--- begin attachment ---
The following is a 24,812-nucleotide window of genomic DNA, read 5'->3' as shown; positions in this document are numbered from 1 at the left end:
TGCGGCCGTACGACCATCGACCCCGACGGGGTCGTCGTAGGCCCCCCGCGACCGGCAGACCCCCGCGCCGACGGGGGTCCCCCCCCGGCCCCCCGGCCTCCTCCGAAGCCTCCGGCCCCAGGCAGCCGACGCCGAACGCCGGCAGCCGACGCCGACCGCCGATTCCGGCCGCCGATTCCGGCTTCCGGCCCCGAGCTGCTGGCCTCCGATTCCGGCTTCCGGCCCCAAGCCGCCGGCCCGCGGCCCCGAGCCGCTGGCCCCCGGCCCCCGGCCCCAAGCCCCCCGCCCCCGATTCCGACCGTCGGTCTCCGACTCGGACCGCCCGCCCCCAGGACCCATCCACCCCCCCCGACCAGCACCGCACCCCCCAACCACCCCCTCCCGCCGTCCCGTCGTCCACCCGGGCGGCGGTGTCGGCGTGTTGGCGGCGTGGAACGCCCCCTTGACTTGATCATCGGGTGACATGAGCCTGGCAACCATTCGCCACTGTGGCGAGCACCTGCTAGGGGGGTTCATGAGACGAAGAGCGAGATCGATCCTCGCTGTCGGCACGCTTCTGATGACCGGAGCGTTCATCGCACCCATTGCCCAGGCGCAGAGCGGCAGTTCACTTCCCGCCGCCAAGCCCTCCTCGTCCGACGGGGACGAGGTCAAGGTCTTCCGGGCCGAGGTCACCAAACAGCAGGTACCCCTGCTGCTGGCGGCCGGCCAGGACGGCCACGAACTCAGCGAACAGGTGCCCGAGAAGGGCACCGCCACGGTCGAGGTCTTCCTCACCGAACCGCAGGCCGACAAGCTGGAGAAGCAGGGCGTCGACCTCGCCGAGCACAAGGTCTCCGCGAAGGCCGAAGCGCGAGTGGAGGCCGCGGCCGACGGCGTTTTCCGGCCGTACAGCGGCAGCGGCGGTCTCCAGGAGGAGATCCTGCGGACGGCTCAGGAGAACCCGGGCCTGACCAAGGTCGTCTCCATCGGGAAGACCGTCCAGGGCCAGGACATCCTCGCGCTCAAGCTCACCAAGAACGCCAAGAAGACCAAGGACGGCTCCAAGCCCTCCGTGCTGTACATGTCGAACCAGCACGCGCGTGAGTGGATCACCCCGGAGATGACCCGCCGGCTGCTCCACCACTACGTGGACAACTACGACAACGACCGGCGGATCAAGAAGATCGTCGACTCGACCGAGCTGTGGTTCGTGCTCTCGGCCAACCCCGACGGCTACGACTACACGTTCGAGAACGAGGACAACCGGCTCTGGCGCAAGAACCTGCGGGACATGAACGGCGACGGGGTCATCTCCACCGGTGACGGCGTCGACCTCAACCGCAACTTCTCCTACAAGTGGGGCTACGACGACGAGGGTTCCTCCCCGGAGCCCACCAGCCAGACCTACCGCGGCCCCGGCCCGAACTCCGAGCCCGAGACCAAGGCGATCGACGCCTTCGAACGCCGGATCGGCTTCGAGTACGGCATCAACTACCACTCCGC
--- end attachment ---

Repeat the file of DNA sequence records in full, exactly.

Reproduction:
The following is a 24,812-nucleotide window of genomic DNA, read 5'->3' as shown; positions in this document are numbered from 1 at the left end:
TGCGGCCGTACGACCATCGACCCCGACGGGGTCGTCGTAGGCCCCCCGCGACCGGCAGACCCCCGCGCCGACGGGGGTCCCCCCCCGGCCCCCCGGCCTCCTCCGAAGCCTCCGGCCCCAGGCAGCCGACGCCGAACGCCGGCAGCCGACGCCGACCGCCGATTCCGGCCGCCGATTCCGGCTTCCGGCCCCGAGCTGCTGGCCTCCGATTCCGGCTTCCGGCCCCAAGCCGCCGGCCCGCGGCCCCGAGCCGCTGGCCCCCGGCCCCCGGCCCCAAGCCCCCCGCCCCCGATTCCGACCGTCGGTCTCCGACTCGGACCGCCCGCCCCCAGGACCCATCCACCCCCCCCGACCAGCACCGCACCCCCCAACCACCCCCTCCCGCCGTCCCGTCGTCCACCCGGGCGGCGGTGTCGGCGTGTTGGCGGCGTGGAACGCCCCCTTGACTTGATCATCGGGTGACATGAGCCTGGCAACCATTCGCCACTGTGGCGAGCACCTGCTAGGGGGGTTCATGAGACGAAGAGCGAGATCGATCCTCGCTGTCGGCACGCTTCTGATGACCGGAGCGTTCATCGCACCCATTGCCCAGGCGCAGAGCGGCAGTTCACTTCCCGCCGCCAAGCCCTCCTCGTCCGACGGGGACGAGGTCAAGGTCTTCCGGGCCGAGGTCACCAAACAGCAGGTACCCCTGCTGCTGGCGGCCGGCCAGGACGGCCACGAACTCAGCGAACAGGTGCCCGAGAAGGGCACCGCCACGGTCGAGGTCTTCCTCACCGAACCGCAGGCCGACAAGCTGGAGAAGCAGGGCGTCGACCTCGCCGAGCACAAGGTCTCCGCGAAGGCCGAAGCGCGAGTGGAGGCCGCGGCCGACGGCGTTTTCCGGCCGTACAGCGGCAGCGGCGGTCTCCAGGAGGAGATCCTGCGGACGGCTCAGGAGAACCCGGGCCTGACCAAGGTCGTCTCCATCGGGAAGACCGTCCAGGGCCAGGACATCCTCGCGCTCAAGCTCACCAAGAACGCCAAGAAGACCAAGGACGGCTCCAAGCCCTCCGTGCTGTACATGTCGAACCAGCACGCGCGTGAGTGGATCACCCCGGAGATGACCCGCCGGCTGCTCCACCACTACGTGGACAACTACGACAACGACCGGCGGATCAAGAAGATCGTCGACTCGACCGAGCTGTGGTTCGTGCTCTCGGCCAACCCCGACGGCTACGACTACACGTTCGAGAACGAGGACAACCGGCTCTGGCGCAAGAACCTGCGGGACATGAACGGCGACGGGGTCATCTCCACCGGTGACGGCGTCGACCTCAACCGCAACTTCTCCTACAAGTGGGGCTACGACGACGAGGGTTCCTCCCCGGAGCCCACCAGCCAGACCTACCGCGGCCCCGGCCCGAACTCCGAGCCCGAGACCAAGGCGATCGACGCCTTCGAACGCCGGATCGGCTTCGAGTACGGCATCAACTACCACTCCGC